Inhabiting Imaginary Spaces // The Dreaded Subject of Systems
I’m still trying to refine my own ideas and how I talk about play. I don’t want to be didactic, but at the same time, I feel a huge sense of discomfort on how it is often talked about by game designers and theorists. Please don’t take this as some kind of grand overarching theory of play, I’m more just trying to make clear my own feelings on such.
Almost every type of play, or game, primarily focuses on some kind of idea of space. This play-space is often imagined, in which case tools such as illustrations on a board, hand-drawn maps, levels in a videogame; or they can be completely real, as with playing fields, tables or social spaces.
I’m going to go out on a limb here and say that the point of any game is to make being inside that space in some way compelling.
The primal joy of being able to inhabit and exist and move and express within an imagined space is the reason why games of all sorts, and more specifically roleplaying and videogames, are so special to me. I feel that often, far more focus is given to systems that intentionally or unintentionally detract from this, and I think this might be a good rubric for determining my feelings on game design theory.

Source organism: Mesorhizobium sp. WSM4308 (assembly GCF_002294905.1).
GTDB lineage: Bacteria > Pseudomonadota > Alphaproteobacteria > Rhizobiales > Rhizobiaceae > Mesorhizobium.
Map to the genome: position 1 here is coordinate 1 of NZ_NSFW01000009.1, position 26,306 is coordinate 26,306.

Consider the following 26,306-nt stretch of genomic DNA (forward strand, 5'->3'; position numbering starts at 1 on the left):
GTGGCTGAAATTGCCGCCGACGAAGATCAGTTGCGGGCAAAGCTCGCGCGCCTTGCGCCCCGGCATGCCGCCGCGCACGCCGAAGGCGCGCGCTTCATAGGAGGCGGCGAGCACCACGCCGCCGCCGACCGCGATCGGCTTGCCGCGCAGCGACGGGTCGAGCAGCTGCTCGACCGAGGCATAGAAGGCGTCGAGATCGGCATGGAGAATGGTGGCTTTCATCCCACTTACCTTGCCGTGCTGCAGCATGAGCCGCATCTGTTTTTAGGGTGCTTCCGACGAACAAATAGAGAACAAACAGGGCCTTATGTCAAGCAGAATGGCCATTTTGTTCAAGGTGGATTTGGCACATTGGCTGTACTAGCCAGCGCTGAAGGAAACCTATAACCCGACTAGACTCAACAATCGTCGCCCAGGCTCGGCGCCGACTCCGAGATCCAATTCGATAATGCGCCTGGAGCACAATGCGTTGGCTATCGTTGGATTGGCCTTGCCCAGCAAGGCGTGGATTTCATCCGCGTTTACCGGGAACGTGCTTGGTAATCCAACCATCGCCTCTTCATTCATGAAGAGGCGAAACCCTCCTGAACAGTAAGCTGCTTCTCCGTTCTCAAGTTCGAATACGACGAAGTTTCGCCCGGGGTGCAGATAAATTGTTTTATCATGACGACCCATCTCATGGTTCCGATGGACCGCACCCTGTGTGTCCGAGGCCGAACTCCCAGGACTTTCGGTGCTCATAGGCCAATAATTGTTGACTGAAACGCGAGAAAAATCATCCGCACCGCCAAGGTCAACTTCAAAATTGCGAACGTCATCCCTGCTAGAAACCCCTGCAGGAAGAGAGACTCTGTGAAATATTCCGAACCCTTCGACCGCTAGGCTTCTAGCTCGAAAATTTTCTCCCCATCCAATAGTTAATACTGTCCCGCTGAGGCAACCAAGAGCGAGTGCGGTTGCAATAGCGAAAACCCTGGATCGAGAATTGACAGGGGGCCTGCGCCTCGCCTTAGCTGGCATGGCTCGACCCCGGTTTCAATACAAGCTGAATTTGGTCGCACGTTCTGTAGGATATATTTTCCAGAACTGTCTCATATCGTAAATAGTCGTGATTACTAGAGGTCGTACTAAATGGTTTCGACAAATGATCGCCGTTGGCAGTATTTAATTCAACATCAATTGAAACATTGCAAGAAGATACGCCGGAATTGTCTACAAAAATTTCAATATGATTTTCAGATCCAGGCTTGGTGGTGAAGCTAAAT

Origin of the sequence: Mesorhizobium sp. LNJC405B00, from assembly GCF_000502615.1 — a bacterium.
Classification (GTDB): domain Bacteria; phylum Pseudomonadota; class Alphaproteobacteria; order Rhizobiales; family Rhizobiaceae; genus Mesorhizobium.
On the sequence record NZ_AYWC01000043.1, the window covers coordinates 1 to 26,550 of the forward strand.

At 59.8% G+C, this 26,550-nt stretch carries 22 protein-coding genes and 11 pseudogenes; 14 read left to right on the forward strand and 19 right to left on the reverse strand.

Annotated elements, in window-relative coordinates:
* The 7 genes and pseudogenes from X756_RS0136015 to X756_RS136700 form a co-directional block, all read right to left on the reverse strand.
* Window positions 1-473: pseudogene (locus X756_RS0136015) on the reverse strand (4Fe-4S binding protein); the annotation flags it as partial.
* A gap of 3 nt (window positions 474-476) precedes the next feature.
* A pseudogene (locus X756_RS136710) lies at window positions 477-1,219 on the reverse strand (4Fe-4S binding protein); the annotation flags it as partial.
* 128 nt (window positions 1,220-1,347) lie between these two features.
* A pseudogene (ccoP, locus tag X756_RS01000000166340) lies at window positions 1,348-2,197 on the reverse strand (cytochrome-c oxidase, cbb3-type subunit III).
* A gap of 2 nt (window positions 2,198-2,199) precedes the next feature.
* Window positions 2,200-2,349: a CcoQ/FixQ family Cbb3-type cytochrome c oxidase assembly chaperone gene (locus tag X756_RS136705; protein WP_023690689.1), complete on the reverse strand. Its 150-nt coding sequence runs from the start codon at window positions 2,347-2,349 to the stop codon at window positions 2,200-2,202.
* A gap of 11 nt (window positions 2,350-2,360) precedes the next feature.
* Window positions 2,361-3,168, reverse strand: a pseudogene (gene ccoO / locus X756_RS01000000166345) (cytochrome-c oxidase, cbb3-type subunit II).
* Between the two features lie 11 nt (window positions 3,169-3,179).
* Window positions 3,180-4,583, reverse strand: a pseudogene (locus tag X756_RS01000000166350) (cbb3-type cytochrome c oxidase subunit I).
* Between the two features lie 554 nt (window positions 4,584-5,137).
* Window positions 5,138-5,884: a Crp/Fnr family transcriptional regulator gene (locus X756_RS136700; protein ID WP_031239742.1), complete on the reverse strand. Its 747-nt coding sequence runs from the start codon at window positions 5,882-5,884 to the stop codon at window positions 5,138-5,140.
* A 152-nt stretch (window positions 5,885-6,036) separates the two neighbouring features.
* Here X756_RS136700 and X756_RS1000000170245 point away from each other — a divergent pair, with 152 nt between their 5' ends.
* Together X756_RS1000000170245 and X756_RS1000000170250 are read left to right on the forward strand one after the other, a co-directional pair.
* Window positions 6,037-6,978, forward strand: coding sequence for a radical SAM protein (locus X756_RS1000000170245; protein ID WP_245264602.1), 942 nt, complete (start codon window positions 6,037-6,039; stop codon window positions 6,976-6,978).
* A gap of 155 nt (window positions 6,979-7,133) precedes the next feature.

Does a gameplay system aid or hinder the player in inhabiting the space?
For whose enjoyment does a system exist and what is its intended purpose?
Does a system treat the player as subject or participant?
Hopefully I can use these questions to help talk a bit more constructively about my feelings on game design as opposed to endlessly decrying the core loop as a concept.